Review: The Tale of Raw Head and Bloody Bones, Jack Wolf

*Disclaimer: I received a free copy of this book on Netgalley from the publisher in return for an honest review*
The Tale of Raw Head and Bloody Bones Jack Wolf cover
Meet Tristan Hart, a brilliant young man of means. The year is 1751, and Mr Hart leaves his Berkshire home for London to lodge with his father's friend, the novelist and dramatist Henry Fielding, and study medicine at the great hospital of University College. It will be a momentous year for the cultured and intellectually ambitious Mr Hart, who, as well as being a student of Locke and Descartes and a promising young physician, is also, alas, a psychopath. His obsession is the nature of pain, and preventing it during medical procedures. His equally strong and far more unpredictable obsession is the nature of pain, and causing it. Desperate to understand his own deviant desires before they derail his career and drive him mad, Tristan sifts through his childhood memories, memories that are informed by dark superstitions about faeries and goblins and shape-shifting gypsies. Will the new tools of the age-reason and science and skepticism- be enough to save him?

Jack Wolf was born in Bath, and has spent most of his life in rural Somerset. He wanted to be a singer until his interests in faerie tales and in social history led to a writing career. The Tale of Raw Head & Bloody Bones is his first novel. He is currently studying for a PhD and working on his second novel.

I first saw this book on Giraffe's Day from Shannon and was intrigued by the idea of the old English combined with a story of a psychopath. As soon as you open the book you are pulled into an atmosphere with a dark gray feeling to it. Tristan clearly is a boy who thinks to much and has weird ideas, starting with a disturbing obsession with his boyhood friend to his love for dissecting animals without even flinching. As the book develops more and more of his interesting ideas are brought up even though the way it does makes you consider at points that he can actually not help himself. Still it is hard to connect to Tristan.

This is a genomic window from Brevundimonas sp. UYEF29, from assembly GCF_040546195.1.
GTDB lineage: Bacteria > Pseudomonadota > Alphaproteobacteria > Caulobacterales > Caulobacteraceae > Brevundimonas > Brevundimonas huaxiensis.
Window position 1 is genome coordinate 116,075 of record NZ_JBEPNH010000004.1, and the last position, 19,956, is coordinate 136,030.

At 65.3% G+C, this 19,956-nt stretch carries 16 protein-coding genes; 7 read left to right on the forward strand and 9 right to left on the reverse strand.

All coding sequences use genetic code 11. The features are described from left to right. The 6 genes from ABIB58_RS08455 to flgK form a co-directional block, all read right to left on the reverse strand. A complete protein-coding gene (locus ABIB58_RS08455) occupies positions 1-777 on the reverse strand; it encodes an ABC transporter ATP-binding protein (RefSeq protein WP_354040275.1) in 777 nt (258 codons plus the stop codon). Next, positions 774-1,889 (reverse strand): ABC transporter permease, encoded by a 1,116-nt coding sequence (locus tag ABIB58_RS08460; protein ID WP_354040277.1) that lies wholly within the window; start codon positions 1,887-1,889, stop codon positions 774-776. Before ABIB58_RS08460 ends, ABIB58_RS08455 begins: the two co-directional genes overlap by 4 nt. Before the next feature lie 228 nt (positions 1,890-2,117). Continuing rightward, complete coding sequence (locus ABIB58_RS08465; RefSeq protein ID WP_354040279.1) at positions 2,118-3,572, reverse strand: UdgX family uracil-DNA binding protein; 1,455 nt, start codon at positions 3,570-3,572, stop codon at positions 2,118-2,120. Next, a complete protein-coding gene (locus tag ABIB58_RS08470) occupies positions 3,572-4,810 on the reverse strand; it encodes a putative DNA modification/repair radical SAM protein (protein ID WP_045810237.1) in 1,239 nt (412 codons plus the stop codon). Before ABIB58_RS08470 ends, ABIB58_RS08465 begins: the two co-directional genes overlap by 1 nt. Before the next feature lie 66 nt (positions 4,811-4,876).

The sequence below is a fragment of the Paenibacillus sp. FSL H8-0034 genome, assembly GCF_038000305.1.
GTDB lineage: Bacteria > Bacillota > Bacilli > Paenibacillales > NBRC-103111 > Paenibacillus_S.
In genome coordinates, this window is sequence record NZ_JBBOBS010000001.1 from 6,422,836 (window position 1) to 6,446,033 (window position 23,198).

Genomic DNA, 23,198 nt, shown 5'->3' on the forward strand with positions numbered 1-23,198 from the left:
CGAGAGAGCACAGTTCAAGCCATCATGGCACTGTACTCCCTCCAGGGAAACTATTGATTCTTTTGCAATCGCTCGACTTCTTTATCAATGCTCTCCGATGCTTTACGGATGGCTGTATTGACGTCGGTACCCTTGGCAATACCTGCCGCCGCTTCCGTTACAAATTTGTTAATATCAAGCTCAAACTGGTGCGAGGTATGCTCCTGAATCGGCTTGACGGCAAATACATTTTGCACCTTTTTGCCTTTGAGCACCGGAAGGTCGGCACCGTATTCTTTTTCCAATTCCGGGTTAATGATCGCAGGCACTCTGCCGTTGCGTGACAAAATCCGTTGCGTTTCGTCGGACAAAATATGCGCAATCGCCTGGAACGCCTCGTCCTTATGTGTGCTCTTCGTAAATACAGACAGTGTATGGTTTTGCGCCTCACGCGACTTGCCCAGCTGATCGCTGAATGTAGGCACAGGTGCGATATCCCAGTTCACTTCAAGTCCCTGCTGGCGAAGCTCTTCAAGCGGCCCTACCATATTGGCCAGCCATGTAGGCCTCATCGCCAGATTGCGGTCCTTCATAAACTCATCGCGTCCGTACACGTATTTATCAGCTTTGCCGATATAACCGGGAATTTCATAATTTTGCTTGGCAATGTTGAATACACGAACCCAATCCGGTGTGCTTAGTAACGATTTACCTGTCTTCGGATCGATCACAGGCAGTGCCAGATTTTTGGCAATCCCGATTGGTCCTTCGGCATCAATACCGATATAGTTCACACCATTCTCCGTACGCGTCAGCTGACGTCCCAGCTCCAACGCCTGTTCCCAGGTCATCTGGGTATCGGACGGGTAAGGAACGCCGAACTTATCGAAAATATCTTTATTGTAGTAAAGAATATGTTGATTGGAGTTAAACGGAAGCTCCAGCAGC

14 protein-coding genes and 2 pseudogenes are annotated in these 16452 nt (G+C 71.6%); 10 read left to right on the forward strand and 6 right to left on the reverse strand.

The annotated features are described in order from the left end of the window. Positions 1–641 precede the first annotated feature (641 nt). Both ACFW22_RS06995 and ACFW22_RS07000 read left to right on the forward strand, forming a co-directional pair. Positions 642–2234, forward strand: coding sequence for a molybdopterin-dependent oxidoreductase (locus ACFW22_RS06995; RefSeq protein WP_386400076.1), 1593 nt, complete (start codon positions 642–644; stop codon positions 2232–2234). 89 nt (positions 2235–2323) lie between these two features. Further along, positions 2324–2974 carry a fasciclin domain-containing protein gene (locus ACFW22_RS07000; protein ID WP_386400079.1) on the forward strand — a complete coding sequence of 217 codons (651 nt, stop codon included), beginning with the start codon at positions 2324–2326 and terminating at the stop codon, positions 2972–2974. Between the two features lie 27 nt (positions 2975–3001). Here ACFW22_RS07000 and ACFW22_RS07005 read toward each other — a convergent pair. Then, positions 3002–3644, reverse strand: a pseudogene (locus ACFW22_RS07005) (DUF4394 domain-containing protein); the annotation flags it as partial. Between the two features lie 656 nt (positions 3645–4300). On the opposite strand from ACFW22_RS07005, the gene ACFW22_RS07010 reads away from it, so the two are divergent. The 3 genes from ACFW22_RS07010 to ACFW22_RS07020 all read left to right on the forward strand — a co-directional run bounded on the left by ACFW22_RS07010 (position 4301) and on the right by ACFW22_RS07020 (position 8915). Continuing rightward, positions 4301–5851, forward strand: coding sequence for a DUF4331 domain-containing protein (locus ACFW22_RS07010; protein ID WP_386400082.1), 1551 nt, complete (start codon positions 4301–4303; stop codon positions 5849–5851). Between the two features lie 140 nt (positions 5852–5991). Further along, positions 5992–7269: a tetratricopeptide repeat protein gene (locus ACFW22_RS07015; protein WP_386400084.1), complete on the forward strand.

The story itself is carried by atmosphere more than story.There are parts of the book I felt where to detailed where other parts where not detailed enough. This makes you think the detailed parts hold a significance but that did not always become clear. This made me feel that the pretty big 500+ pages book could have done with a few less pages. I found the psychotic episodes from Tristan difficult to read. Not because they are pain full or depressing but because they are to weird and I could not really follow them. I understand this should give a better idea about what is happening in his head but it confused and distracted me from the story.  I did like the whole health development history. Tristan wants to become a surgeon and the knowledge that was available in that period was worked out well and some of the conclusions made by doctors in that time really made me cringe with the knowledge I have of the same diseases today.

The Tale of Raw Head and Bloody Bones
Author: Jack Wolf
Publisher: Penguin Books
ISBN-10: 0143123823
ISBN-13: 9780143123828 (paperback)
Pages: 560
Format: eGalley
Penguin Books : eBook | Paperback

3 star review
 
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01 July, 2013 delete

It's a shame that you found parts of the book distracting. I guess I wouldn't consider reading this book then. I do however like the cover!

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